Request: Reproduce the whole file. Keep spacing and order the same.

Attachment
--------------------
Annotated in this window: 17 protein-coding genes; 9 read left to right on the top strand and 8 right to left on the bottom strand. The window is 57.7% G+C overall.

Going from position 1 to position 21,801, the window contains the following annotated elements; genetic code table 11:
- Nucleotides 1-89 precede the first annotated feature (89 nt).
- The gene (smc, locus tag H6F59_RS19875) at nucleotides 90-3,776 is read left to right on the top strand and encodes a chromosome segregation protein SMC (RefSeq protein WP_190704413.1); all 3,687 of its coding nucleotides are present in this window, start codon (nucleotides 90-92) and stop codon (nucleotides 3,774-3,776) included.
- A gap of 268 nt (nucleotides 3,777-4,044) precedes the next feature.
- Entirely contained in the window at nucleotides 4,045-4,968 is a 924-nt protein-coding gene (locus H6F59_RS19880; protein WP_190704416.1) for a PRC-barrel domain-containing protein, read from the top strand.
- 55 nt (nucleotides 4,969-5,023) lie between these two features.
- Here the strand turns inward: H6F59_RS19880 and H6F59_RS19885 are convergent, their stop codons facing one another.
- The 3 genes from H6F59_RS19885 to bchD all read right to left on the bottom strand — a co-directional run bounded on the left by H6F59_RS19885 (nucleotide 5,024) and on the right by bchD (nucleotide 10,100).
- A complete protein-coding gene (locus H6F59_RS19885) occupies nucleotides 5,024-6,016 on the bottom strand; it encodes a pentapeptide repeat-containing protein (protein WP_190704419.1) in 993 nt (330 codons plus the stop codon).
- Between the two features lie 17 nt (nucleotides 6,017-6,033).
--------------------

Annotated in this window: 17 protein-coding genes; 9 read left to right on the top strand and 8 right to left on the bottom strand. The window is 57.7% G+C overall.

Going from position 1 to position 21,801, the window contains the following annotated elements; genetic code table 11:
- Nucleotides 1-89 precede the first annotated feature (89 nt).
- The gene (smc, locus tag H6F59_RS19875) at nucleotides 90-3,776 is read left to right on the top strand and encodes a chromosome segregation protein SMC (RefSeq protein WP_190704413.1); all 3,687 of its coding nucleotides are present in this window, start codon (nucleotides 90-92) and stop codon (nucleotides 3,774-3,776) included.
- A gap of 268 nt (nucleotides 3,777-4,044) precedes the next feature.
- Entirely contained in the window at nucleotides 4,045-4,968 is a 924-nt protein-coding gene (locus H6F59_RS19880; protein WP_190704416.1) for a PRC-barrel domain-containing protein, read from the top strand.
- 55 nt (nucleotides 4,969-5,023) lie between these two features.
- Here the strand turns inward: H6F59_RS19880 and H6F59_RS19885 are convergent, their stop codons facing one another.
- The 3 genes from H6F59_RS19885 to bchD all read right to left on the bottom strand — a co-directional run bounded on the left by H6F59_RS19885 (nucleotide 5,024) and on the right by bchD (nucleotide 10,100).
- A complete protein-coding gene (locus H6F59_RS19885) occupies nucleotides 5,024-6,016 on the bottom strand; it encodes a pentapeptide repeat-containing protein (protein WP_190704419.1) in 993 nt (330 codons plus the stop codon).
- Between the two features lie 17 nt (nucleotides 6,017-6,033).